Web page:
The new Norsk Skogfinsk Museum presents the history, traditions and beliefs of the Skogfinsk community throughout various exhibitions within the new proposal and the existing Finnetunet area. Our proposal, titled Kampestein, depicts their rich cultural heritage, history of migration and affiliation with the forest in which they settled, interpreting their vernacular architecture in a modern way.
Kampestein, a glacial erratic boulder that would have once journeyed over large distances, supports a large roof structure which holds the museum’s collection. The rock symbolises the migration of the Skogfinsk culture and simultaneously embodies the mystic quality of their beliefs. Within the Skogfinsk culture these rocks were considered to be the home to the spirits of the forest and smaller rocks were often used as foundations for their homes.
The building is placed as a coherent volume along the Rotna River providing a strong visual identity for the museum and dividing the site into two; one space capturing the forest and one facing the water. The division creates a beautiful sequence, unveiling features gradually as you move through the area, the building and across the water to the Finnetunet area.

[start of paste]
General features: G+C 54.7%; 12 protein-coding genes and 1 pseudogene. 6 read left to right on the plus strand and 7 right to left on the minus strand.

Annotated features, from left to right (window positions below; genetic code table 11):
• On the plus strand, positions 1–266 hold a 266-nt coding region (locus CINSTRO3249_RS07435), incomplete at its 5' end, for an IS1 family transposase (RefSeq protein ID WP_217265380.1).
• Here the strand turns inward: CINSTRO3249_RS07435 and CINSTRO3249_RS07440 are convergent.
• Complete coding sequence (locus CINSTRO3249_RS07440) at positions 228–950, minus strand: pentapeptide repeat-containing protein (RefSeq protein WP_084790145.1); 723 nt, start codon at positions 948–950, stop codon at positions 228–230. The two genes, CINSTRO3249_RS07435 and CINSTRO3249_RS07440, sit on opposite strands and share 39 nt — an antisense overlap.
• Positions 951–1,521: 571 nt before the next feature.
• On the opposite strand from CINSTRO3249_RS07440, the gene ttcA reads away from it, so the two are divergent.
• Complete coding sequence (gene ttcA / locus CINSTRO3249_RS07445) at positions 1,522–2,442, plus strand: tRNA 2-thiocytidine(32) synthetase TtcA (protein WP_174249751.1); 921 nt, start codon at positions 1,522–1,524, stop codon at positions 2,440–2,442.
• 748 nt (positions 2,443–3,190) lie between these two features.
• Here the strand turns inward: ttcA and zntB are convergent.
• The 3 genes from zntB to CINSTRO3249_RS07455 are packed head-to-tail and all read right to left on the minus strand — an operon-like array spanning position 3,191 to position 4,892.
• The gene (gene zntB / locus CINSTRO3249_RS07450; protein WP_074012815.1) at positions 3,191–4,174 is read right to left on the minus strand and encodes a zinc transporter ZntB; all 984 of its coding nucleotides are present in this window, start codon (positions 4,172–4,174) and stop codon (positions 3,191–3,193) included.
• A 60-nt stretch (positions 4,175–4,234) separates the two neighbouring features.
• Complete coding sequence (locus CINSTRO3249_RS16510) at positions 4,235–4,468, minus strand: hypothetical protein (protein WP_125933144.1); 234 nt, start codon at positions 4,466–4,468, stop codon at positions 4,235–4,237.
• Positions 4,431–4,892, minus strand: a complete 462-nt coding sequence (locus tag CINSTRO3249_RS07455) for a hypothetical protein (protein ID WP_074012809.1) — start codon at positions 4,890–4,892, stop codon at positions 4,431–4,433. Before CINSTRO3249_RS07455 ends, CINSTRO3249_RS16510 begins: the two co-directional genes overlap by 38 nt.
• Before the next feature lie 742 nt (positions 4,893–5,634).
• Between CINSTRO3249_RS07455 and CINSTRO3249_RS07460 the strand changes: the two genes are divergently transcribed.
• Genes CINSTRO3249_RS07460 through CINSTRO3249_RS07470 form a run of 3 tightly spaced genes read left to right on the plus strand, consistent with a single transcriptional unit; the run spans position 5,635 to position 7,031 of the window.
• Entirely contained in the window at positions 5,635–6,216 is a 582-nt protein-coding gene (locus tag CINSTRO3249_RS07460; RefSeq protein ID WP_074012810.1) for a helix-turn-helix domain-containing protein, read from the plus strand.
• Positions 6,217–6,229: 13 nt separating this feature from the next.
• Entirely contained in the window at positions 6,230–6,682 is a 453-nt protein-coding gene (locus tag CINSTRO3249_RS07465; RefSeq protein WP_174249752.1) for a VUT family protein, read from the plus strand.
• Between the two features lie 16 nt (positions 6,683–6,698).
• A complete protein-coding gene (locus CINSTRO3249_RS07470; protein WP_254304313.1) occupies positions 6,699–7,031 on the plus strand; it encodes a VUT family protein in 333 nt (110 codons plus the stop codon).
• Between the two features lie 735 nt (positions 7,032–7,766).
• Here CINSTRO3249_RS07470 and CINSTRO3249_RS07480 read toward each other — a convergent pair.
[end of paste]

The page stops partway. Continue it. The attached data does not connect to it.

The interior spaces of the Norsk Skogfinsk Museum show off the simple wooden structure that allow for flexibility and future expansion. In addition, the enclosed volume encasing the first floor and the main gallery space, cantilevers over the ground floor thus creating an open and direct relationship with the surrounding nature. The main gallery space is pared back, accentuating the artefacts with light. The scorched black wood provides a tangible texture referencing the sooty attics in the vernacular dwellings of the Skogfinsk people.
Project: Norsk Skogfinsk Museum, Open International Competition Year: 2017
Location: Svullrya, Norway
Client: Norsk Skogfinsk Museum
Architect: Kjellgren Kaminsky Architecture